But, as it is, the ply itself is stiff enough, just more would be better.

You have a scary memory!! LOL Indeed, and I found that the coarse drywall screw was actually pretty well suited for this, esp. with being so hard -- but indeed a bit brittle.. I found some other type screws as well, but I'll have to dig those up -- sumpn with "mixed pitch threads", or sumpn.

Yes, those SS deck screws I have seem very high quality, and "built to drill".

The FH screw Q was not for sheetmetal, tho, but for that apparatus in a doorway, with sufficient alum "meat" to c-sink. I myself would not even contemplate c-sinking sheetmetal -- there's nuthin to c-sink!!

Same problem exists for FH machine screws in material that's too thin, eg,

1/4-20 FH in 1/8 alum. You wind up enlarging the hole itself.

I solved my problem with the MSC 82 deg spot drill for any #10 FH screw, and drywall screws, altho not 82 deg, nevertheless "fit". I most likely won't stick with drywall screws, I'll do sumpn with deck screws, or trad'l sheetmetal screws, or sleuth down some type of custom/specialty screw, of which there are an absolutely dizzying array.

Reply to
Existential Angst
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Another tool which is nice for thin metals is the tool made for aircraft sheet metal use. The Microstop countersink cage, such as this one on eBay:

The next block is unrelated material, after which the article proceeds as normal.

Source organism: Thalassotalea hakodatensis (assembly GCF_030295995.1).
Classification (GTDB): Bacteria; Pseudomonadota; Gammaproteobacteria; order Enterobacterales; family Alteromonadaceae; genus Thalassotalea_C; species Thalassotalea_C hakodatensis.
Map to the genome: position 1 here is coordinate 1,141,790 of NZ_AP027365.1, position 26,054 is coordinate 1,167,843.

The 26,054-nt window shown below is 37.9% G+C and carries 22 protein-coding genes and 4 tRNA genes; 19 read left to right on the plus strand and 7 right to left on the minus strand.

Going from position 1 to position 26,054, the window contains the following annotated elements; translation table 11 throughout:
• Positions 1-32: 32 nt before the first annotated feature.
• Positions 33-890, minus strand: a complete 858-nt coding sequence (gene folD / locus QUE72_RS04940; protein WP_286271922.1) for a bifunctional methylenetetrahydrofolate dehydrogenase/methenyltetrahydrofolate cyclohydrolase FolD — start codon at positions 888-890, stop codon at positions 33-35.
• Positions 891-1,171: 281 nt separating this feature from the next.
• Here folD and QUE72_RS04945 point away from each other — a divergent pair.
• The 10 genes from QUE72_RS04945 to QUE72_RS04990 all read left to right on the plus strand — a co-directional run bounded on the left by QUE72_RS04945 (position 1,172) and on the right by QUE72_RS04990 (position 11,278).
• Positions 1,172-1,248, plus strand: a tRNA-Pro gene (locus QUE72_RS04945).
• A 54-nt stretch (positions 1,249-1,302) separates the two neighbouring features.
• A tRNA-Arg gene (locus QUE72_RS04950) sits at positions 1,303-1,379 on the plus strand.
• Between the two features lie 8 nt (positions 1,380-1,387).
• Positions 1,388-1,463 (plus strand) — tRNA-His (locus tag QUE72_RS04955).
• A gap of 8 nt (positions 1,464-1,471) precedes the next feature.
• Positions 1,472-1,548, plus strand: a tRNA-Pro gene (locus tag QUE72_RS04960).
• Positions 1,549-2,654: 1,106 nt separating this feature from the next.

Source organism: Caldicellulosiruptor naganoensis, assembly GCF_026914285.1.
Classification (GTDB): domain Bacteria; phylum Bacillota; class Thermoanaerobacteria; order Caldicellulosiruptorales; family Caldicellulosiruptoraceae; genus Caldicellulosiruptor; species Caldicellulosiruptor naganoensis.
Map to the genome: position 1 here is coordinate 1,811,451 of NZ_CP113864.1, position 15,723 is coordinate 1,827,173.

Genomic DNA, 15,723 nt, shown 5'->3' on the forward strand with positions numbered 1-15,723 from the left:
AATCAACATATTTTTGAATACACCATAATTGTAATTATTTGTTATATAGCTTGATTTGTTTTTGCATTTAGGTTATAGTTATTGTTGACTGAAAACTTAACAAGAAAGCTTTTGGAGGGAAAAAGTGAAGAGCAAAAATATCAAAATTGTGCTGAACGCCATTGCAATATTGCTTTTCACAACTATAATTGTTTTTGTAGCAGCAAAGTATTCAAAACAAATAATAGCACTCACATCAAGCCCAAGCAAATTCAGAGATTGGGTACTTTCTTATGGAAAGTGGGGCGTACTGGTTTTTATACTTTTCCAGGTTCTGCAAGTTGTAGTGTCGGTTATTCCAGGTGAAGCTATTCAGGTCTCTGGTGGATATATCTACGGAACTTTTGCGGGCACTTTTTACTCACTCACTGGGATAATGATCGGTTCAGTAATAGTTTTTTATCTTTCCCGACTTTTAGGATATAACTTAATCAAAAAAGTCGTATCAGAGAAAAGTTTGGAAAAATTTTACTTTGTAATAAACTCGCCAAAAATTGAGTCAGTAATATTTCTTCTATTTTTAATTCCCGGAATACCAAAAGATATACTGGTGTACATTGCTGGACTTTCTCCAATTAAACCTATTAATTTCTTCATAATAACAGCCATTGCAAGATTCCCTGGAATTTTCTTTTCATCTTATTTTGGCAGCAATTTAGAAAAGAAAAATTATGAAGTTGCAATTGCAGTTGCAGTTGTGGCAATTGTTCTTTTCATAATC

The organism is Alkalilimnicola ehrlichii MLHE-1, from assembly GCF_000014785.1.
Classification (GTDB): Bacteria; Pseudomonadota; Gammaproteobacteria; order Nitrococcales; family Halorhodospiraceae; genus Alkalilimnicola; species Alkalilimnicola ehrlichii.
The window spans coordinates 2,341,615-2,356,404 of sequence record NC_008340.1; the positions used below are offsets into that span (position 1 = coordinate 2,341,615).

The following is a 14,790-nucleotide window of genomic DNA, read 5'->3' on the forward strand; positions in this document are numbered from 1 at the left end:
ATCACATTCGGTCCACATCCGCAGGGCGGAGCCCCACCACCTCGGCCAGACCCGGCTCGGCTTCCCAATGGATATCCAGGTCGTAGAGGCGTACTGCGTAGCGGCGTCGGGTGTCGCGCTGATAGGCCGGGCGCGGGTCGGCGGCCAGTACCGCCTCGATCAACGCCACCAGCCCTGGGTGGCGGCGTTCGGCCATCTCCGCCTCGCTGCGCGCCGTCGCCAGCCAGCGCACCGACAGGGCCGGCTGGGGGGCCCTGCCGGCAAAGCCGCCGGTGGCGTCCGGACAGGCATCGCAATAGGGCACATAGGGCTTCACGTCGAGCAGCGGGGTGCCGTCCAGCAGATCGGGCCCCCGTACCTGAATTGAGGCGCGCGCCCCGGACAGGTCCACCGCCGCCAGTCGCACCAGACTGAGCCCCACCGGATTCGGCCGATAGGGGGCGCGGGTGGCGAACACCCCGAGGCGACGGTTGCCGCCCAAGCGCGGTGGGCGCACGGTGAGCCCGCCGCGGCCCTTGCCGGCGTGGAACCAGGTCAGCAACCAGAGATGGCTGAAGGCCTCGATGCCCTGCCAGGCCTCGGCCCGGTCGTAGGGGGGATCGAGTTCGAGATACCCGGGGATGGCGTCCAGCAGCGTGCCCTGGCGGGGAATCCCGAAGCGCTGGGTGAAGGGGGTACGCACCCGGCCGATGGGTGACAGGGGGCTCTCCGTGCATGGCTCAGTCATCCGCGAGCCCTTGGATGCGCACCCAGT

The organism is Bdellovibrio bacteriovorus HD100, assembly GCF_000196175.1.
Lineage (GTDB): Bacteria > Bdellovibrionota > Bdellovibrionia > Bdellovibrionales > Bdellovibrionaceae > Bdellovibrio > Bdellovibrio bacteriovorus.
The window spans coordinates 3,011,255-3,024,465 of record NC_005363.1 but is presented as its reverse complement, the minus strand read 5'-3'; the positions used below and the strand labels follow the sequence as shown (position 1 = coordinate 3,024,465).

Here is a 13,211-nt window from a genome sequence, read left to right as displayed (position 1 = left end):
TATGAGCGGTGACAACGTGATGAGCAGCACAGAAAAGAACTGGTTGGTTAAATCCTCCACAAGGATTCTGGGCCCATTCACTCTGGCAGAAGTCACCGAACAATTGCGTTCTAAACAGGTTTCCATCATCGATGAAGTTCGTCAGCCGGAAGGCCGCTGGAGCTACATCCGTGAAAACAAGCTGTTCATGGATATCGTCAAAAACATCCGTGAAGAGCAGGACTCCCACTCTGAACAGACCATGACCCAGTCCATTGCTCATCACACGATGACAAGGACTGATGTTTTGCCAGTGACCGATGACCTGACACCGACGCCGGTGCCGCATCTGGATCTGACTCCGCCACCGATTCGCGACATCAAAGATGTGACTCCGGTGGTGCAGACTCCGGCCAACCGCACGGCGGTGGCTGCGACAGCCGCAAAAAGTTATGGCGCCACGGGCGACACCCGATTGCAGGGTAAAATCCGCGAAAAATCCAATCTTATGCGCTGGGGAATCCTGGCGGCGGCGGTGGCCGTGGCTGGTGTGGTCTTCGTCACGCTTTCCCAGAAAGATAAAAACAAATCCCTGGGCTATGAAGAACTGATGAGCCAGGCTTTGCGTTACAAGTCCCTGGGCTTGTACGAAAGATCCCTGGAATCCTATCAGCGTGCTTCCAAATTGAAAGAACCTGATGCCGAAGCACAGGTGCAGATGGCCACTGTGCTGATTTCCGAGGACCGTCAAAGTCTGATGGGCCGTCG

Auction # 280731984065

It chucks in a drill press or a hand drill. It uses special piloted countersinks which screw into the spindle. It will push down with the cage until the preset depth is reached (adjustable in 0.001" steps), at which point the ball bearing will stop the advance with the cage in contact with the workpiece. IIRC, it has a certain amount of spring travel before it hits the stop, but I may be mis-remembering that part.

It would be nice if the eBay auction came with some sample countersink bits, but this one does not have them.

O.K. This one has two cages, and four bits of different sizes:

Auction # 190569970965

Some bits, such as this one, are drilled for a pilot but you put your choice of size pilot in and secure it by a setscrew in the body of the countersink.

Auction # 230633535081

The search term to see several styles and groupings is:

Microstop countersink

Good luck, DoN.

Reply to
DoN. Nichols

Industrial type contact cement would be an easy way to bond the alumininum to the plywood and might work for you.

My choice in screws for this application would be what I call "cabinet screws" They have a conventional countersink head, a straight shank, and fairly deep threads. The screws are meant for use with wood or particle board and thus have threads deeper than a wood screw, but a bit less than a true particle board screw. Unlike sheetrock screws they aren't brittle.

Reply to
Jim Levie

Contact cement was mentioned a few times. I wonder if one type of adhesive will be less prone to shearing off a ply layer than other types. I spose if the adhesive itself has some kind of give.....

Also, with contact cement, I"ll get a free buzz.....

Bingo! Dats what I had gotten!! Couldn't remember. NOW to see if I can find them..... :)

Indeed, a sturdier screw, not so brittle.

Reply to
Existential Angst


Reply to
Jim Levie

I meant "find them in my house'..... iny idears?? :)

I get the McFeely's catalog, btw -- well done, good company.

Reply to
Existential Angst